In Pictures: Water still a luxury in Ethiopia (Al Jazeera)

Ioana Moldovan Last updated: 05 Sep 2014

Thirty years after Ethiopia’s devastating famine, water is still as inaccessible as it is precious. While 52 percent of the people have access to improved water, only 10 percent have water piped into their homes. And in rural areas, this figure is as low as 1 percent. Only 24 percent have adequate sanitation.

The implications are extremely broad. In an agriculture-based country, water shortages largely affect not only the country’s economy, but also the basic life of people whose subsistence depends on each season’s crops. Often poor countries like Ethiopia, with high population growth, are the most vulnerable to water stress.

Not to mention that on a continent currently affected by major diseases, controlling outbreaks is also a question of access to water and sanitation.

There are a lot of factors contributing to the lack of access to water and sanitation, ranging from environmental degradation due to desertification and deforestation, natural disasters such as extreme drought and climate change resulting from global warming. Other factors include pollution, caused by massive congestions in urban areas. This has led to a vicious cycle: people are leaving rural areas due to poverty hoping to find better opportunities in the cities only to contribute to the depreciation of living conditions where they arrive by overpopulating the towns’ slums.

The government has expanded its social service delivery programmes; NGOs projects are improving life in some communities, but it is a long process and on the larger scale, the infrastructure handling Ethiopia’s water supply is still inadequate and the need for improved water and sanitation is still severe.

 

/Ioana Moldovan/Al Jazeera

The World Health Organisation/Unicef Joint Monitoring Programme (JMP) estimates that 51 percent of improved water access is piped onto premises in urban areas, but the situation on the ground in the crowded slums on the outskirts of Addis Ababa, the capital, looks different.

/Ioana Moldovan/Al Jazeera

In the slums of Addis Ababa, access to improved water and sanitation becomes more difficult due to internal migration. People coming from rural areas settle in the poor urban areas with cheap accommodation, leading to overcrowding in these neighbourhoods.

/Ioana Moldovan/Al Jazeera

A water sales site in the Weregenu slum on the outskirts of Addis Ababa. Weregenu is populated by internally displaced refugees that have been building illegal houses which are periodically demolished.

/Ioana Moldovan/Al Jazeera

An Ethiopian woman living in the Weregenu slum comes each day to a water sales site, carrying a 20-litre canister on her back for a few kilometres.

/Ioana Moldovan/Al Jazeera

In terms of urban sanitation, JMP estimates that only 27 percent of the population has access to improved sanitation, 42 percent use shared and there is still 8 percent open defecation.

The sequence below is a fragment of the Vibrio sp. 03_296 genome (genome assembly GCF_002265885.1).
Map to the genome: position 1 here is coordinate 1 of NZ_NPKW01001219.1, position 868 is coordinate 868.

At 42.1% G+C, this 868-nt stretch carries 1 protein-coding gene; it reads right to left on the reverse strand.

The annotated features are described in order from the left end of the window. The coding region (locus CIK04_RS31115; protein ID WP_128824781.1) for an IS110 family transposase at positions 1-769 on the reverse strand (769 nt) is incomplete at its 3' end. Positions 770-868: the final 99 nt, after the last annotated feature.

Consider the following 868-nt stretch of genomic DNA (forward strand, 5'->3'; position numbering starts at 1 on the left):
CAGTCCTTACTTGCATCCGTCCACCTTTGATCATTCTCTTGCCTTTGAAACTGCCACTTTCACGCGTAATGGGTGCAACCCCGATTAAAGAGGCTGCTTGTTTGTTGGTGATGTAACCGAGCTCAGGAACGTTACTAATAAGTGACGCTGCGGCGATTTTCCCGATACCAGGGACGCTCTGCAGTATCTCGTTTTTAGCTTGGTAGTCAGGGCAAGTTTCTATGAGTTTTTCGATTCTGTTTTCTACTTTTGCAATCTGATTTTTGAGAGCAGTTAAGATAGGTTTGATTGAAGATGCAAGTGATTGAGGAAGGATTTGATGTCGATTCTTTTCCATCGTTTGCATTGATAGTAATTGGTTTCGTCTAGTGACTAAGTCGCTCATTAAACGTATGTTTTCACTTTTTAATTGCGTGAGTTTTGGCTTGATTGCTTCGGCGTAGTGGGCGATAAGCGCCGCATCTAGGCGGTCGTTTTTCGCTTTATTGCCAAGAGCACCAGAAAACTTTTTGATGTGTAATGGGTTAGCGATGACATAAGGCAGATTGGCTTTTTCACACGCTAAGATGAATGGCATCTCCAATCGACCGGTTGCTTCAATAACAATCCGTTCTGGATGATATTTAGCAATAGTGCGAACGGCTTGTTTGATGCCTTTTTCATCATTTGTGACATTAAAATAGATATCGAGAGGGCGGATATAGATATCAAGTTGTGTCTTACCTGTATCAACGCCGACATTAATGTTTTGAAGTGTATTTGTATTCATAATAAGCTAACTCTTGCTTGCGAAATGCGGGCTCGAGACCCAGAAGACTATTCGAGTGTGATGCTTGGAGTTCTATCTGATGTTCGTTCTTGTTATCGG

/Ioana Moldovan/Al Jazeera

Provision of water is complicated by insufficient financial, human and technical capacity.

/Ioana Moldovan/Al Jazeera

Access to adequate sanitation in rural and marginal urban area is currently as low as 20 percent, but steps forward are being taken. NGOs, like Emanuel Development, an associate of Water Aid, are working to improve life for marginalized communities.

/Ioana Moldovan/Al Jazeera

According to NGOs working on water and sanitation in the capital, one of the issues of water access is that the infrastructure does not reach the poor in the marginal urban areas.

/Ioana Moldovan/Al Jazeera

In rural Ethiopia, women and children often have to walk 5 to 10 km to collect water. In some cases, people collect water from unprotected ponds or shallow wells, which are not safe water sources since they are subject to contamination when rain water washes waste from surrounding areas into the source.

/Ioana Moldovan/Al Jazeera

Drought is undoubtedly the main natural hazard that has afflicted Ethiopia throughout its history. A lot of small family farms that do not have irrigation are dependent on rain water. Poor rainy seasons (long or short) directly affect people’s ability to earn a livelihood.

/Ioana Moldovan/Al Jazeera

NGOs are working with farmer associations on irrigation projects that can improve both crop productivity and the quality of people’s lives.

/Ioana Moldovan/Al Jazeera

Aberash Lemi and her children live in a village in Anona. They have no water, no toilet, no electricity and no heating. In rural Ethiopia, 23 percent have access to improved sanitation and 43 percent defecate outdoors, according to JPM.

/Ioana Moldovan/Al Jazeera

In times of drought, there is not enough water for bathing regularly. As a result, community members, especially children, may suffer from scabies and eye infections. Diarrhoea and water-related diseases are among the principal causes of death among young children.

/Ioana Moldovan/Al Jazeera

Out of Ethiopia’s of 96 million people, 79 million or 82 percent live in rural areas, where only 42 percent of the people have access to improved water. But only 1 percent of the people in rural areas have water piped into their homes.

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Posted by on September 5, 2014. Filed under NEWS. You can follow any responses to this entry through the RSS 2.0. You can leave a response or trackback to this entry

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